Is there a more uncomfortable coaching relationship to watch in tennis right now than that of Garbiñe Muguruza and Sam Sumyk?
After watching their not one but two heated exchanges that went viral in Zhuhai this past week during the WTA Elite Trophy, I’d answer that with a de facto, “No.”.
The first made headlines when, in the middle of berating her coach, Mugurza snapped at a nearby cameraman: “Are you going to fucking bother me with a camera?”
The second was much shorter, with Sumyk pleading for her to calm down before storming off in fumes:
Sumyk: “Please don’t be upset.”
Muguruza: “But I’m not upset.”
Sumyk: “Fuck you.”
This isn’t the first time that the two have been caught in profanity-laced exchanges. For example, during a tense 0-6, 7-6 (8), 6-4 win over American Christina McHale in Miami last year, Sumyk began the changeover with a threat: “Don’t tell me to shut the fuck up ever again.”
Muguruza is one of the fiercest and most talented competitors of her generation, being the third-youngest Grand Slam champion and the youngest player currently holding multiple Grand Slam singles titles (defeating the Williams sisters in both finals, no less). She is known for her explosive game, which requires nerves of steel in order to execute.
Whereas when she was new on the tour, she was content with winning a few matches over top players, or a couple titles here and there, since she’s held herself to a much higher standard. In interviews, she’s been candid in admitting that winning is one of the best feelings there is because it validates the work. However, the pressure she puts on herself to win seems to make every match do or die.
More so, she’s known for maintaining this cold composure off court as well, calling it “the mindset of a champion”. (According to fellow head-case, Alizé Cornet, she’s the least friendly in the locker room.) Whereas after her breakthrough, she was known for her humility and down-to-earth persona, since tasting Grand Slam glory, she’s been characterized by a more pompous and dignified aura.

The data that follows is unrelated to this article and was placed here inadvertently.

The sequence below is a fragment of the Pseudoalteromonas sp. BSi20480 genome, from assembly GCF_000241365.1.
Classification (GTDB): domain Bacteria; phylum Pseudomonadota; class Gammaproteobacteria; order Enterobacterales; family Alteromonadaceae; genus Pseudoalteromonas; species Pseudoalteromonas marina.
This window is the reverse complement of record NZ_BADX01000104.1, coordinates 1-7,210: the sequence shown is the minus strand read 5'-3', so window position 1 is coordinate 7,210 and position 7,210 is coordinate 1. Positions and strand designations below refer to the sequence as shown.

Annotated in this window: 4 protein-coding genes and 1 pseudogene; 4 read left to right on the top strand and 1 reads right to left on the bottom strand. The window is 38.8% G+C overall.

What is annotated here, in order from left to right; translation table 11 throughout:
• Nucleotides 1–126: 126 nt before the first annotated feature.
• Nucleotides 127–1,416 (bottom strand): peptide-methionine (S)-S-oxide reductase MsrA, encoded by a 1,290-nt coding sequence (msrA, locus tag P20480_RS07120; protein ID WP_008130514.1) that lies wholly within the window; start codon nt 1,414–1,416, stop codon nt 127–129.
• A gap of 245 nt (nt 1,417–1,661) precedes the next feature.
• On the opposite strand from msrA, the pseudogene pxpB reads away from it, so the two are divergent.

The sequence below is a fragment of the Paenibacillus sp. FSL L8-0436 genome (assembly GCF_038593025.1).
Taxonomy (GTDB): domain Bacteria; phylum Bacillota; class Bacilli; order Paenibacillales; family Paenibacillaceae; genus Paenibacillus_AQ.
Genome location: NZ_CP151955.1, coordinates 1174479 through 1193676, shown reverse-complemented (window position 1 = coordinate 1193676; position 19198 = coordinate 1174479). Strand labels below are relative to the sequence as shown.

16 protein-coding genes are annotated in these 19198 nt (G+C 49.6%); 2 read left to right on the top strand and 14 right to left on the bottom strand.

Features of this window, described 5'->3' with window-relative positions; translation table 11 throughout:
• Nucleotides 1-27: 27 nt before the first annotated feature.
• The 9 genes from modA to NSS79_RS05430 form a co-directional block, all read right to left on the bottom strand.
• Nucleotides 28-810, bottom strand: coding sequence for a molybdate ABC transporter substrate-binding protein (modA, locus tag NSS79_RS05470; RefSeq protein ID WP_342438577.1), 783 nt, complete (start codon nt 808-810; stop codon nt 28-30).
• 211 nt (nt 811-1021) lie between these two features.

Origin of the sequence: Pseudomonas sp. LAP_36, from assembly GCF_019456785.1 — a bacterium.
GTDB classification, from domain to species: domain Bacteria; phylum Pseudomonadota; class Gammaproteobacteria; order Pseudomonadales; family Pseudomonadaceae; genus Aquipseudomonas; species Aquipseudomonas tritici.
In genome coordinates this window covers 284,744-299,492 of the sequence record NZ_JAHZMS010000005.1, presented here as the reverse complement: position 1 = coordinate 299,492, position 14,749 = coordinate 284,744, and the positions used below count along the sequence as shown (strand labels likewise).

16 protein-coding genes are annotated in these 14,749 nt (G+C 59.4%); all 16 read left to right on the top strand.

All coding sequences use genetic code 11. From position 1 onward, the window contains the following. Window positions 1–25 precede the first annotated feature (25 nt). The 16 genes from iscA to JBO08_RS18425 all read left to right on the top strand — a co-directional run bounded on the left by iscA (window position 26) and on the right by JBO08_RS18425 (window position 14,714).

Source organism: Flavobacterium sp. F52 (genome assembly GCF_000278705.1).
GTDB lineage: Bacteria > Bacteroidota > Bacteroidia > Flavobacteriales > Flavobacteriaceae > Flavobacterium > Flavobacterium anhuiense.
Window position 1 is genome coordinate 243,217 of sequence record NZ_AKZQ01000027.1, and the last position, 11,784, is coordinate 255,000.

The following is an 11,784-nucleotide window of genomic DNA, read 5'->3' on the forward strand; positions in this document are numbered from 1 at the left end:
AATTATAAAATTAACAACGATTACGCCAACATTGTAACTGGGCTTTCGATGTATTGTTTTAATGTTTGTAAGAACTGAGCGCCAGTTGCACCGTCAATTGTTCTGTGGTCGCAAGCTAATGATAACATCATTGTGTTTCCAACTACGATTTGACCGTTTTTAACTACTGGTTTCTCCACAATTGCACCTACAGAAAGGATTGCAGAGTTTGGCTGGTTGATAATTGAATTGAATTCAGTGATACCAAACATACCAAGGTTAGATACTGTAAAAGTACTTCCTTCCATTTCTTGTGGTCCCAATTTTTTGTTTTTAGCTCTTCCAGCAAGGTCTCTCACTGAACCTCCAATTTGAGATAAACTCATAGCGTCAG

Sumyk’s resume isn’t too shabby either. He’s coached the likes of Vera Zvonareva, Eugenie Bouchard, and, most notably, Victoria Azarenka, leading her to two Grand Slam titles as well as the No. 1 ranking.
While Azarenka seemed to thrive off of his intensity, his other two students seem to have been crushed by his overbearing coaching method that requires total submission of the pupil. Vera Zvonareva reach her two Grand Slam finals after he joined Azarenka’s camp, whereas his stint with Bouchard only lasted six months, with the Canadian stating at the time: “It definitely wasn’t working. There were some big problems, and I just had to make a change.”
Bouchard on split with Sumyk: “It definitely wasn’t working. There were some big problems, and I just felt like I had to make a change.”
— WTA Insider (@WTA_insider) August 12, 2015
While Sumyk certainly deserves credit for coaching Garbiñe to her maiden Grand Slam singles titles at the French Open title in 2016, her results certainly dropped off of a cliff shortly after.
Yes, she did win Wimbledon the following year, but that occurred in Sumyk’s brief absence in order to attend the birth of his daughter. With former No. 2 Conchita Martinez taking over coaching duties, Muguruza notes that the change in pace and coaching style played a major factor in her unlikely victory at the All England Club that year. In fact, the change in temperament was so noticeable that official WTA correspondent, Courtney Mace Nguyen, noted “the look in her eye”, during her Wimbledon preview podcast.
Since that Wimbledon victory, she’s dropped to No. 18 in the rankings, posting a 33-20 record in 2018 alone.
I think the problem belies in a combination of Mugurza’s perfectionist nature and Sumyk’s coaching philosophy. In an interview with the New York Times before her 2018 Roland Garros semifinal encounter with Simona Halep, Sumyk admits: “When she’s suffering on the inside, I know it’s good.”
Perhaps it’s no coincidence that Garbiñe lost that match to Simona, who had her own infamous on-court meltdown in Miami in 2017.
Simona too used to force herself to suffer in order to win. However, more often than not, that suffering forced her to lose many matches from a winnable position. In the end, Darren’s decision to dump his charge and forcing her to learn cold turkey ultimately proved successful in developing Simona into a No. 1 player and one capable of tasting Grand Slam glory.
While I don’t think that either Muguruza or Sumyk are fully to blame for the tenacity in their relationship, I also don’t believe that the partnership stands any chance of bearing fruit come 2019.